The way people have dressed differs from time to time and from region to region. Man depended on natural sources and materials to design their clothes, shoes, headcovers, hats, etc. The design and materials used are determined not only by the available natural resources but the environment and climate nature. Cold countries use different materials and styles than those with hot or dry climates. Therefore, each country and human society has its own identity when it comes to fashion. We refer to this type of clothes, as traditional, folk or custom clothes.
The Traditional clothes are rich and unique. Some traditional customs are simple in design and fabric. They don’t require much effort. For example, Sari, the traditional clothing in India, Pakistan, Bangladesh, Sri Lanka and Nepal, is one piece of unstitched fabric.
Others may include a very detailed artistic design using embroidery, such as Palestinian Folk clothes, which have been considered in 2021 as the intangible cultural heritage of humanity by UNESCO.
Whether these traditional clothes are simple or sophisticated, they all share one thing, a representation of the heritage and culture of their society. Therefore, these are sustainable; if we take out a few clothes produced by machines nowadays.
Even with the practice of producing folk clothes using machines, these are rare and in low demand. Because people don’t consider a piece of clothes traditional unless it is made manually or handcrafted. The reason goes back to old times when the need to produce clothes was derived from what one had around. So, if you live in a cotton, linen or tunic rich region, then your traditional clothes will depend on local natural resources.
Traditional clothes usually are passed from one generation to another. Therefore, they are crafted to last. Also, even with the fact that nowadays, the folk dresses have been abandoned and worn only on special or official occasions, villagers, women, and men continue to wear them.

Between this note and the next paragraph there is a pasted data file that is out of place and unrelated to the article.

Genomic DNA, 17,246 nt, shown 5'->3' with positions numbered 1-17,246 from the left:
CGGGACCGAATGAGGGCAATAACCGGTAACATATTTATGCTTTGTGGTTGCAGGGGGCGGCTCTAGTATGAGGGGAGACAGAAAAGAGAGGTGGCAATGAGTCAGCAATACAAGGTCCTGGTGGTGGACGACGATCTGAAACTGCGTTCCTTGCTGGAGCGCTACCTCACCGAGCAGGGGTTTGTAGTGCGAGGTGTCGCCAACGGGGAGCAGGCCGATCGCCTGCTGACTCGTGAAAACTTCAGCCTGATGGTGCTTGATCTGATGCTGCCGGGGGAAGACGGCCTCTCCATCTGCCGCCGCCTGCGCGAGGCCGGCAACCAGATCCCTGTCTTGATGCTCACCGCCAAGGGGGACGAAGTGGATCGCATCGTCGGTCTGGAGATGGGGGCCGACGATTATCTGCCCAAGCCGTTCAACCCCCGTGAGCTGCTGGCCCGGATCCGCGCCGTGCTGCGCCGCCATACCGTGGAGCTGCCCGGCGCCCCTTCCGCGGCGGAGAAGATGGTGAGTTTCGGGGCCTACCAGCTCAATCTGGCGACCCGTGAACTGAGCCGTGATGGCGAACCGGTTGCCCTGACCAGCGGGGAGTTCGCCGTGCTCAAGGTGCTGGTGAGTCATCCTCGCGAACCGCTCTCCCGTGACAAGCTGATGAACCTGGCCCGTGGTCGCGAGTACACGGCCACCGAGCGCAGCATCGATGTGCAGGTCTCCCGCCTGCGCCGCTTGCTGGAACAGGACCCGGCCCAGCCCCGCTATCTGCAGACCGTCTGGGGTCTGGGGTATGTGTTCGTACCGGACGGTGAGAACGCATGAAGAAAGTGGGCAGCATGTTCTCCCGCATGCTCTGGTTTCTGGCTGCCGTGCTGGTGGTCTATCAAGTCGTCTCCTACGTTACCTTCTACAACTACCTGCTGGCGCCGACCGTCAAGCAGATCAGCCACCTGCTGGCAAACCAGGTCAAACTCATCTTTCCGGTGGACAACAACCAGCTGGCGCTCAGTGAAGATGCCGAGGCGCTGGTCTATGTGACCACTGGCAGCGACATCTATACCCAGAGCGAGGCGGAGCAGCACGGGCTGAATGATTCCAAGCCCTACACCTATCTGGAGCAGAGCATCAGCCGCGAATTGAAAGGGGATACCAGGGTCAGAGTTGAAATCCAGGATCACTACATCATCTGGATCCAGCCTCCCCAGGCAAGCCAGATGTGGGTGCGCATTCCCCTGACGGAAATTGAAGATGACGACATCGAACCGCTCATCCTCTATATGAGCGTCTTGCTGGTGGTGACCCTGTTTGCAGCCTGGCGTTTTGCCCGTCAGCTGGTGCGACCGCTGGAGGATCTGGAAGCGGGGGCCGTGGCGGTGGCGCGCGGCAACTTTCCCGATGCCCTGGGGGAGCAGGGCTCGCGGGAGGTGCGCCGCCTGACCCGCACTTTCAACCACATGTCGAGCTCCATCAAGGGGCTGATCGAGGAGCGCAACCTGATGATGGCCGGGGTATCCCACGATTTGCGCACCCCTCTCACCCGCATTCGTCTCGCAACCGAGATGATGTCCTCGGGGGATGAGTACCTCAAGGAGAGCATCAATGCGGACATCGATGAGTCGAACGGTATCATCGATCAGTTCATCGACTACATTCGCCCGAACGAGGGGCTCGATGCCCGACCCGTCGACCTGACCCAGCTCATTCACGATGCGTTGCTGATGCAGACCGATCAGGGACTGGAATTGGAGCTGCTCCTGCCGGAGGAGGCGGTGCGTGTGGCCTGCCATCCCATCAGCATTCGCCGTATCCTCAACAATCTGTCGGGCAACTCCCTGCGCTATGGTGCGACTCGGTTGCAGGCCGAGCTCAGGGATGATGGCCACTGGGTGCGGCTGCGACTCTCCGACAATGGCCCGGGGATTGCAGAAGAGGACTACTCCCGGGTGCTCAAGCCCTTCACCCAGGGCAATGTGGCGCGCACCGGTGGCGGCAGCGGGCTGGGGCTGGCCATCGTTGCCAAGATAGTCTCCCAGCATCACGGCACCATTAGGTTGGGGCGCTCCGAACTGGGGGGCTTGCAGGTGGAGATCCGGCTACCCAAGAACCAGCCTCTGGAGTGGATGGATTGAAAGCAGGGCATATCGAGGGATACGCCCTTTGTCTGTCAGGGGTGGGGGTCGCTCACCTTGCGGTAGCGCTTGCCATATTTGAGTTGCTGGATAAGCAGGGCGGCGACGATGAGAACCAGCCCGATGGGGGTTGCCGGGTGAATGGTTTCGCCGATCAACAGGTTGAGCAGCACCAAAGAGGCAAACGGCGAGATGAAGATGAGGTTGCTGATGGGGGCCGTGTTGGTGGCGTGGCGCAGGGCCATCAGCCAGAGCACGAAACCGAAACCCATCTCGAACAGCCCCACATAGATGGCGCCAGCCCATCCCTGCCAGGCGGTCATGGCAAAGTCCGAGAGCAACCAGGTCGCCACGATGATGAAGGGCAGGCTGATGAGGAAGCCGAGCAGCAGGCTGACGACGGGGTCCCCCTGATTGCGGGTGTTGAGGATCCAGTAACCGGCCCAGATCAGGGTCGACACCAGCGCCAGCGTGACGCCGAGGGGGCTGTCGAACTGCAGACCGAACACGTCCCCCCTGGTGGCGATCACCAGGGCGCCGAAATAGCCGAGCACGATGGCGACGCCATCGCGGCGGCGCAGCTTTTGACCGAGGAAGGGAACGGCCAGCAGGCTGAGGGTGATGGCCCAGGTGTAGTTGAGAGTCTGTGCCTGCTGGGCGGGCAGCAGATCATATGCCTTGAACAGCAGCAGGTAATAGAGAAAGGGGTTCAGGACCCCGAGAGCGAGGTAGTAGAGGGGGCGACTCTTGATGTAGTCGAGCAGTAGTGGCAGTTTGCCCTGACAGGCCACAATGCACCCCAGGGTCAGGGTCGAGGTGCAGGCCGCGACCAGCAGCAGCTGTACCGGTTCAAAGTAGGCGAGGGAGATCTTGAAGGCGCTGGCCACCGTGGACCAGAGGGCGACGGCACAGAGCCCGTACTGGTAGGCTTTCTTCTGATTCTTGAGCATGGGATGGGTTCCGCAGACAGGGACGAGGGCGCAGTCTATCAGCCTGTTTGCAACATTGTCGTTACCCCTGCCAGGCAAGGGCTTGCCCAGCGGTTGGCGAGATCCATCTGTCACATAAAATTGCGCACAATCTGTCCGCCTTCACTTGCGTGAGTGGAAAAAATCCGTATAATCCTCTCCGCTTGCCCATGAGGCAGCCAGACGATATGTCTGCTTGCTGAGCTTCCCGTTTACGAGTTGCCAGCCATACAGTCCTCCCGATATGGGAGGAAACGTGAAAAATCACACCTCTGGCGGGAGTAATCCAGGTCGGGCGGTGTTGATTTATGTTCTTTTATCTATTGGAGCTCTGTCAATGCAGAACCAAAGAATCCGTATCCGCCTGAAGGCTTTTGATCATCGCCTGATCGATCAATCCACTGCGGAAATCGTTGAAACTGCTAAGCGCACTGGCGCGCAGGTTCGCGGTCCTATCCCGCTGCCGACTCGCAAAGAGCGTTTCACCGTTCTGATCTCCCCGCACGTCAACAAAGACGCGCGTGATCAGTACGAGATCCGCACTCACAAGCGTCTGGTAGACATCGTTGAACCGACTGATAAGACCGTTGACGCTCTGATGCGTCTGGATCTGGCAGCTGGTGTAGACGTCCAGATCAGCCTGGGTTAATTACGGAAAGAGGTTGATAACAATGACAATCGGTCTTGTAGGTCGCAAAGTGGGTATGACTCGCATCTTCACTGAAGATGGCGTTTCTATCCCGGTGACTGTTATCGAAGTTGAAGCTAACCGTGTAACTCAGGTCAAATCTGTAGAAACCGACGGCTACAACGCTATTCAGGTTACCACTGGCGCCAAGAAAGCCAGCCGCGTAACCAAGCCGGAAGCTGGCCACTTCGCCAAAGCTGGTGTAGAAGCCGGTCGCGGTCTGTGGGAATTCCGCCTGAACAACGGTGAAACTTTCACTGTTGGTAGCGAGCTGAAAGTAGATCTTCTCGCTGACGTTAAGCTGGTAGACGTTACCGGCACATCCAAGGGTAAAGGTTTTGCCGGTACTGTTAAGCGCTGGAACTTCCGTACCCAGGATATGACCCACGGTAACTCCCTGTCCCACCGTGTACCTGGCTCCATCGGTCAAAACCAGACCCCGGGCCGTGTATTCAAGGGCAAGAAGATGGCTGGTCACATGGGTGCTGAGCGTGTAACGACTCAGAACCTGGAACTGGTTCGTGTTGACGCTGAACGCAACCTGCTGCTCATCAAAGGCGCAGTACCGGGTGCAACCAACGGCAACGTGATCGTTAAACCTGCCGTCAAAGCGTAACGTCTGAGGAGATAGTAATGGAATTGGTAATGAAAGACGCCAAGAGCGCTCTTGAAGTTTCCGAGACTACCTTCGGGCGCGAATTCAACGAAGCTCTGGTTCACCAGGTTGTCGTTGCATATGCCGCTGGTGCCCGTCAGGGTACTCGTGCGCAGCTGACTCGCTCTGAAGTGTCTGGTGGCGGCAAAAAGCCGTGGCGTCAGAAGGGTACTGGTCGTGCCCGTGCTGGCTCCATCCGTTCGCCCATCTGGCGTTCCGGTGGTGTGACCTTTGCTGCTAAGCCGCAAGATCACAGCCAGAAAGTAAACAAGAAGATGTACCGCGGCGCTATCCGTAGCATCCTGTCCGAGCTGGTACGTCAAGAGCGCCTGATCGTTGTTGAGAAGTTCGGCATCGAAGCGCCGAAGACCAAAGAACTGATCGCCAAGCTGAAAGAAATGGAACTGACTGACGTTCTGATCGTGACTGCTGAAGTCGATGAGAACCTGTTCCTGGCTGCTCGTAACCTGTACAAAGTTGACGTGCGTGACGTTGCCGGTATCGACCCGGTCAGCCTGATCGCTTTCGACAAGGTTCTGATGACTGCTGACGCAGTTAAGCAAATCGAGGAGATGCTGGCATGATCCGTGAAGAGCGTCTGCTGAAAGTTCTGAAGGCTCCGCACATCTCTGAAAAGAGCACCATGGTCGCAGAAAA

In many countries such as Tunis, Morocco, Egypt, Turkey, Jordan, Lebanon, and Palestine among others especially in the Middle East, women in suburb areas, and sometimes in small cities, still wear traditional clothes in pre-wedding celebrations such as Henna night, which is similar to the bachelor party.
In some Asian and African countries though, women still wear their traditional clothes at weddings, such as the beautifully embroidered Indian red wedding dresses.
The fact that traditional clothes are produced to last and pass from one generation to another, the use of locally available materials, and being handcrafted make traditional clothes the best example of sustainable fashion.
The final thought I would like to include here is that gold embroidery is popular in China, India, the Middle East, and the UK, where traditional bags, purses, shoes, hats, scarves and clothes are sewed. Gold is one of the most sustainable materials due to its ability to be reused over and over without losing its value.